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Do You Believe in Love at First Web Site?

February 08, 2001|CHRISTINE FREY |

After he and his girlfriend of more than seven years broke things off, Joseph Noriel tried everything to win her back--flowers, candy, balloons.

Nothing worked.

Then, the 28-year-old accountant made one last-ditch effort and turned to a Web site that shot off an anonymous e-mail to his ex saying she had a secret admirer.

That did it.

"He's always been romantic," April Goltermann, 28, said after receiving the message from, "but I thought he really put some thought into this."

All new technology--from the printing press to the telephone--has changed how people communicate and mate. As people increasingly use the Internet to seek the love of their life, some, like Noriel, are logging on for help with existing relationships.

For the Record
Los Angeles Times Thursday February 15, 2001 Home Edition Tech Times Part T Page 3 Financial Desk 1 inches; 14 words Type of Material: Correction
Incorrect age--An article in the Feb. 8 issue incorrectly stated the age of Joseph Noriel. He is 34.

Web sites can scold a spouse for leaving the toilet seat up, compose breakup letters, even deliver marriage proposals. And as the impersonal nature of technology invades the most personal aspect of our lives, it might change much more than the way we communicate.

For Clark Benson, it already has.

The 33-year-old thought he had something special with a woman he was seeing. He thought wrong. After getting the brushoff, Benson came up with the idea for, which allows users to send anonymous e-mails to individuals with whom they'd like to be "crushed." Since its launch two years ago Valentine's Day, the site has made more than 300,000 matches.

"With the Internet, you can break the ice without any chance of getting rejected. . . . Most people don't make the first move because no one wants to be rejected," Benson said.

Unlike other forms of communication, e-mail enables people to discuss matters too embarrassing or uncomfortable to talk about in person. But all this openness might actually lead people to communicate too much, said William Dutton, a professor at USC's Annenberg School for Communication.

"Sitting there with the computer tends to have a dis-inhibiting effect," he said.

Established norms of behavior, which determine how we interact in social situations, are less defined in the online world, Dutton said. Because there are no fixed rules as to what's appropriate, some might choose to use their computer to tell loved ones how they really feel.

Which is exactly what Robert Welton did.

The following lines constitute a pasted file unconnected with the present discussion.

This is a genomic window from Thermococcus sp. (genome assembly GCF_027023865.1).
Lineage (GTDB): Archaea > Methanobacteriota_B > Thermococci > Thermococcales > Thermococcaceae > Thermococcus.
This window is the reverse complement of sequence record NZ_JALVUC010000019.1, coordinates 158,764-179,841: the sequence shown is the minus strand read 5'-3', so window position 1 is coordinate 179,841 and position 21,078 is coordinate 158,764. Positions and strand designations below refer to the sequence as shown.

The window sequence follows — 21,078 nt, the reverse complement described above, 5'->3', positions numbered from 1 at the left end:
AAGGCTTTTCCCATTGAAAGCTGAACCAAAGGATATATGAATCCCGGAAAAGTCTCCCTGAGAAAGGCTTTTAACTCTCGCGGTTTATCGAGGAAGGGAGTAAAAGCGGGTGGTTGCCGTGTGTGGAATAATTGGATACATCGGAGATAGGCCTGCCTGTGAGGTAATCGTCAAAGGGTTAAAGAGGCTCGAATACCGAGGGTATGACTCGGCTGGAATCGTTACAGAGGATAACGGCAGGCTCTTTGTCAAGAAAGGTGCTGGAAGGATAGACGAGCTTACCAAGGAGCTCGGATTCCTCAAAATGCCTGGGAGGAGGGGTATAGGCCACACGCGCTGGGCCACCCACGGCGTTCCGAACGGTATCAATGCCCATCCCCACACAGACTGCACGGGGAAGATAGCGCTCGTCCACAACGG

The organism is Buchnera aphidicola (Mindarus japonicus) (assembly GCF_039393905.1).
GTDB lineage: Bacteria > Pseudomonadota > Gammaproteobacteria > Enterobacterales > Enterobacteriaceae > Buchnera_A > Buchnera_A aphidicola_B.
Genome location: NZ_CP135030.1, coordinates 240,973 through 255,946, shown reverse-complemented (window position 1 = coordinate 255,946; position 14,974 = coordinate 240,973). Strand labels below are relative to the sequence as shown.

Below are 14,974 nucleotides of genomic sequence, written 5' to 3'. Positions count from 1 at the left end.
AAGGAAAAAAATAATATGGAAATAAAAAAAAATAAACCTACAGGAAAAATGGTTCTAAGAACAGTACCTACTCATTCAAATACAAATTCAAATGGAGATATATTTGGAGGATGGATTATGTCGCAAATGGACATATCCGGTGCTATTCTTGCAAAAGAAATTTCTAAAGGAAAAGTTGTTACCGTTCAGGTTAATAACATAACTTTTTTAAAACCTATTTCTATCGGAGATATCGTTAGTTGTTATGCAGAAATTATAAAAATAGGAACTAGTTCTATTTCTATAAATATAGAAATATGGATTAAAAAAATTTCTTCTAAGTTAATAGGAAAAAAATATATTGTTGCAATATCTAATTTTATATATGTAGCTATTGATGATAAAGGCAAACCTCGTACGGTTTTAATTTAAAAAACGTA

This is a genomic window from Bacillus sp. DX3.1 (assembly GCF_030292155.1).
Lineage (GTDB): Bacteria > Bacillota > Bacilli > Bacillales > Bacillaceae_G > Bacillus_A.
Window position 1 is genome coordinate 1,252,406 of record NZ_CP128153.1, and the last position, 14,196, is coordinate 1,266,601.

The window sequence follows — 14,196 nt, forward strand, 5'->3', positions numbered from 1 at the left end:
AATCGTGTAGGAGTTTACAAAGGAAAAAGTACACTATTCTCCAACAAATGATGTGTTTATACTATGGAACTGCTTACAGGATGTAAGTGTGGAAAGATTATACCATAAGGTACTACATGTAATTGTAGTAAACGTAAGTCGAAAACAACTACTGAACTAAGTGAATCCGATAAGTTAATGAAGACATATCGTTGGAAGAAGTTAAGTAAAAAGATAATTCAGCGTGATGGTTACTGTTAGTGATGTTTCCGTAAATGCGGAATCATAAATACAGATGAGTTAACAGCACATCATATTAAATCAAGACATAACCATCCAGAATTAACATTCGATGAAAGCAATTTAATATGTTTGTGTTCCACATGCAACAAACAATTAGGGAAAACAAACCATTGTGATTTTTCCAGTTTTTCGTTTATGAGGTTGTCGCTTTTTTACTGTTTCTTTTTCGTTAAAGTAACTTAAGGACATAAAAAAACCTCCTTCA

The 49-year-old was dating a woman who "committed every relationship no-no and faux pas that you can think of" when he decided to create the Love Police. The site, found at, lists about 150 love crimes--from not having enough sex to forgetting to call--with which victims can charge significant others. After receiving a citation, offenders can visit the site to enter a plea and post bail, which is set by the victims and can range from an apology to dinner to a conjugal visit.

Welton's girlfriend didn't stick around for the site's launch a year ago, but he estimates that more than 100,000 love offenders, mostly men, have been caught. "It sort of gets the issue in black and white. And once they sort of cross the divide, it's easier to make up," he said.

Such sites might be a cute way to catch someone's attention, but couples must be cautious that they do not supplant personal interaction, said Thomas Bradbury, a psychology professor at UCLA who works with young married couples.

Although it is difficult in the early stages of a relationship for couples to address certain issues, they should become comfortable enough as the commitment matures to deal with disagreements face to face.

"Communication is hard enough," Bradbury said. "I'm not sure if dumping it on your hard drive and sending it to your partner is solving any problems."

But for those who simply want to dump, the Internet can help with that too. Cyrano Server offers pre-written breakup letters that the disenchanted can customize for their soon-to-be ex. But co-creator Fraser Van Asch said that most people--about 5,000 to 10,000 a month--send them as jokes. The site, at, also offers Mad-Lib-style love letters.

Such mushy e-mails simply complement a couple's other exchanges. Noriel can attest to that. Though an e-mail finally won his beloved's heart, he knows that it would not have worked without a little something else.

"I still wouldn't forget about the flowers," he said.


Christine Frey is a freelance writer.

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